On Friday, June 10, Starbucks started acting upon its recently announced intentions to permanently close its College Avenue location. Workers are now contesting this decision and the legality of the store closure.
On June 8, Ithaca community members and Starbucks Workers United, workers’ union at Starbucks, gathered in front of the College Avenue store to protest against the closure. Through its social media platform, Starbucks Workers United accused Starbucks of allegedly closing the College Avenue store location as a form of retaliation. “Starbucks is trying to close the unionized College Ave store in Ithaca. The reason they’re giving [for closure]?
Community is a funny thing to search for in an environment like college. We’re old enough to have lost the magical innocence of childhood that can forge life-changing friendships out of seemingly mismatched pairs, but we’re also plagued with the insecurities of youth. No one quite knows what they want, but they go out looking for it, anyway.
On Monday, Cornell celebrated Eid al-Fitr — the end of the Muslim holy month of Ramadan — with community-wide prayers, celebrations and a banquet in person after two years of disruptions due to the COVID-19 pandemic.
The article “Welcome to Cornell, Inc.” by John Monkovic ‘24 raises many interesting ideas — some valid and others misinformed.
He is correct that “shared governance” has become “nothing more than a buzzword.” For most of Cornell’s history, the faculty ran the show with very few staff in the central administration. The Trustees delegated power to the President, the faculty and a few specialized boards. In the turmoil of the 1960s, this changed. The Trustees delegated policy and budgetary control over what is now called Student and Campus Life to the University Senate, and the Senate also controlled the campus judicial system. Gradually, the Trustees and central administration clawed back power, until August 2021, when the last area of authority, the judicial system, was removed and given to Day Hall.
On Thursday, April 28, Los Angeles-based artist and researcher Sandy Rodriguez will give a keynote presentation in the Physical Science Building. Rodriguez will visit Cornell as part of the “From Invasive Others toward Embracing Each Other: Migration, Dispossession, and Place-Based Knowledge in the Arts of the Americas” project — an interdisciplinary research initiative that explores Indigenous, Latinx and Chicanx histories through visual, performance and textual arts. The research team also features Prof. Ella Maria Diaz, Latino/a studies, Prof. Ananda Cohen-Aponte, history of art and visual studies and Prof. Jolene K. Rickard, history of art and visual studies. Rodriguez’s keynote presentation will focus on Rodriguez’s artistic practice and her three-week residency at Cornell and Rocky Acres Community Farm, an agricultural cooperative that aims to intertwine activism and nature. Rodriguez will share her project, Codex Rodriguez-Mondragón, a series of bioregional paintings and maps that illustrate themes of history, medicine, color and culture.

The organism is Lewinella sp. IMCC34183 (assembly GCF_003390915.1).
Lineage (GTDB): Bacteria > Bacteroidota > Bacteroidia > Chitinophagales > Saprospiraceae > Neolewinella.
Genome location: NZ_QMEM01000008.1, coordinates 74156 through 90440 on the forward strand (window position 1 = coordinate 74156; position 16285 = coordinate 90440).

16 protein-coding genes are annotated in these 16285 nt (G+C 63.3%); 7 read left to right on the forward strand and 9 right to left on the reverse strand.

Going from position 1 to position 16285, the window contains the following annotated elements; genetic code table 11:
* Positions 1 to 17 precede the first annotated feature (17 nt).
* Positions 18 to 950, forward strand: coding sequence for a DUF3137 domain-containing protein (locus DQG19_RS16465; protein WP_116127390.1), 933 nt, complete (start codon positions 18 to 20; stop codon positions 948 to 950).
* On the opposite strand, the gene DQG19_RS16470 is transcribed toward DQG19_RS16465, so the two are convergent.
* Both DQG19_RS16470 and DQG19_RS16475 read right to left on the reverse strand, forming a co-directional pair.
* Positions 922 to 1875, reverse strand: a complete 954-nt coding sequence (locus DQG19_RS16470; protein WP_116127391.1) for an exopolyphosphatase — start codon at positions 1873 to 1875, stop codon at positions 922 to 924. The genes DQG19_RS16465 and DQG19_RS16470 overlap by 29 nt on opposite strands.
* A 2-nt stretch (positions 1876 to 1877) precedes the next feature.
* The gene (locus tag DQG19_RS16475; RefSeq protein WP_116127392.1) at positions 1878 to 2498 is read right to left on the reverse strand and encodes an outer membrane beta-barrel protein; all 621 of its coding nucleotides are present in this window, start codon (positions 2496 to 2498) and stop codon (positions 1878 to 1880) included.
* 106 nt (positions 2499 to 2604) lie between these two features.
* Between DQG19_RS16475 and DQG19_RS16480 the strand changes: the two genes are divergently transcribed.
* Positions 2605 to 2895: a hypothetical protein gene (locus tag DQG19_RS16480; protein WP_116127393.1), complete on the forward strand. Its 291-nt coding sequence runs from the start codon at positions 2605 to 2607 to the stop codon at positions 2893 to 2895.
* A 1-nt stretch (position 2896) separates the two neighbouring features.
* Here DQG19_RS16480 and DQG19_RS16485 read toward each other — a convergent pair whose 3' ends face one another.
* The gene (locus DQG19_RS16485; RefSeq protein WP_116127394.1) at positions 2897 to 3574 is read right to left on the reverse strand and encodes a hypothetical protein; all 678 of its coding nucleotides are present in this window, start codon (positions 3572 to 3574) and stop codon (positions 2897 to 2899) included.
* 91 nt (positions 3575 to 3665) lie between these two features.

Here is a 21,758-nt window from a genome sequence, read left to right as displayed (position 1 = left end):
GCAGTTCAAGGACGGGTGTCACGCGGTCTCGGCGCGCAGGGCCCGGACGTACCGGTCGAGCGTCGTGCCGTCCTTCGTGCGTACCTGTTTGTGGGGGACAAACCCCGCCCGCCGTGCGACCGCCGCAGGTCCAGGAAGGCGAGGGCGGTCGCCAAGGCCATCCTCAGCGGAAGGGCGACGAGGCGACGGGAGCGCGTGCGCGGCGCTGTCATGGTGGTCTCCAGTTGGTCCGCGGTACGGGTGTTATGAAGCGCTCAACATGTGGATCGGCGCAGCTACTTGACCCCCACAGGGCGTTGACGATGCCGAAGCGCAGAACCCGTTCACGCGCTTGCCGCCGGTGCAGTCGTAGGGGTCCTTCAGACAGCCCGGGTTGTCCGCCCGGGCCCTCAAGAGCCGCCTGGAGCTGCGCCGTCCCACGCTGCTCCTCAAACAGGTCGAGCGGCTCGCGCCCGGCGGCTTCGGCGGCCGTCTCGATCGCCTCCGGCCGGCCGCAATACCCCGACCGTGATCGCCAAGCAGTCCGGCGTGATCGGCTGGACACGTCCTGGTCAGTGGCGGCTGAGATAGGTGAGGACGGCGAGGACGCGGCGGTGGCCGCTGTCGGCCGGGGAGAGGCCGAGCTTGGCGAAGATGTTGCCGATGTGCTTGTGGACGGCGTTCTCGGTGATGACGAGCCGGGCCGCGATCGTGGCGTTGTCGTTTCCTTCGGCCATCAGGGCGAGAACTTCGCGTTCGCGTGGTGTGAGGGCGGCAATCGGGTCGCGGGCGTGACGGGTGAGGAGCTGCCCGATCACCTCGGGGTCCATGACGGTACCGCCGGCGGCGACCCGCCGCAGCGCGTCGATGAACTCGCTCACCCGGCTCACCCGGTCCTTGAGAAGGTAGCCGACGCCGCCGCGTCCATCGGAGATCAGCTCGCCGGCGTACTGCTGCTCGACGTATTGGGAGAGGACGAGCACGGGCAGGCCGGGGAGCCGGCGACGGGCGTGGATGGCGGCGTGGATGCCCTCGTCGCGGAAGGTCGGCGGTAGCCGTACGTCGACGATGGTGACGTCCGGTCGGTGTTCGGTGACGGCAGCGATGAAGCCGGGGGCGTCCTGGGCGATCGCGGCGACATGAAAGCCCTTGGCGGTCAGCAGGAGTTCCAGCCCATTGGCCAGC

On Monday, April 11, McGraw Tower once again opened its doors to visitors hoping to climb its 161 stairs to attend a Cornell Chimes concert.
The tower, which has been a staple of Cornell’s central campus, has been closed to visitors since the onset of the COVID-19 pandemic. For the student musicians that play the bells three times a day, known as chimesmasters, the lack of an in-tower audience has been anomalous, but not a prevention to their craft.
“It’s been really odd playing without visitors,” Linda Li grad, head chimesmaster, said. “Now that we’ve opened back up, it’s been really exciting to show visitors who is behind the music.”
The Chimes program now hopes to give students, especially those graduating this semester, a chance to visit the tower. “We have a lot of Cornellians that haven’t had the opportunity to go into the tower because it’s been closed for approximately two years,” Marisa LaFalce ’96, the Cornell Chimes program coordinator said. “We’re working with Campus Activities to provide some opportunities for seniors to climb the tower during Senior Days.”
Li described limitations placed on the Chimes program due to the pandemic, such as restrictions on the number of chimesmasters allowed in the tower at a time and the inability to play duet pieces.
Despite this, the chimes have continued to ring out across campus, which Li described as a relaxing time away from classes that also connected her to the real world when classes were all digital.
On Saturday, April 23, Flo Milli and special guests Tkay Maidza and Réne Ortiz will perform at a concert in Barton Hall, presented by the Cornell Concert Commission and the Multicultural Funding Advisory Board. The concert will be open to the Cornell community and general public.
The Cornell Concert commission and the Multicultural Funding Advisory Board are responsible for organizing and hosting concerts on campus, working with various artists to provide entertainment for the campus community. Miles Greenblatt ’22, executive director of the Concert Commission, took part in the decision of which artists to attempt to host, described Flo Milli as an exciting young rapper that many students were incredibly interested in seeing perform. Greenblatt said that students from the Concert commission Multicultural Funding Advisory Board, and other organizations across campus have been asking for Flo Milli to come to campus for over a year.
“It is also always important to us to bring artists that represent a wide variety of students,” Greenblatt said. “Early on, all of our in-person hip-hop shows have featured male rappers, [so] this was an excellent opportunity to bring an artist that is exciting to a lot of students, and to have Black women both headlining and opening a CCC hip-hop show for the first time in over a decade.”.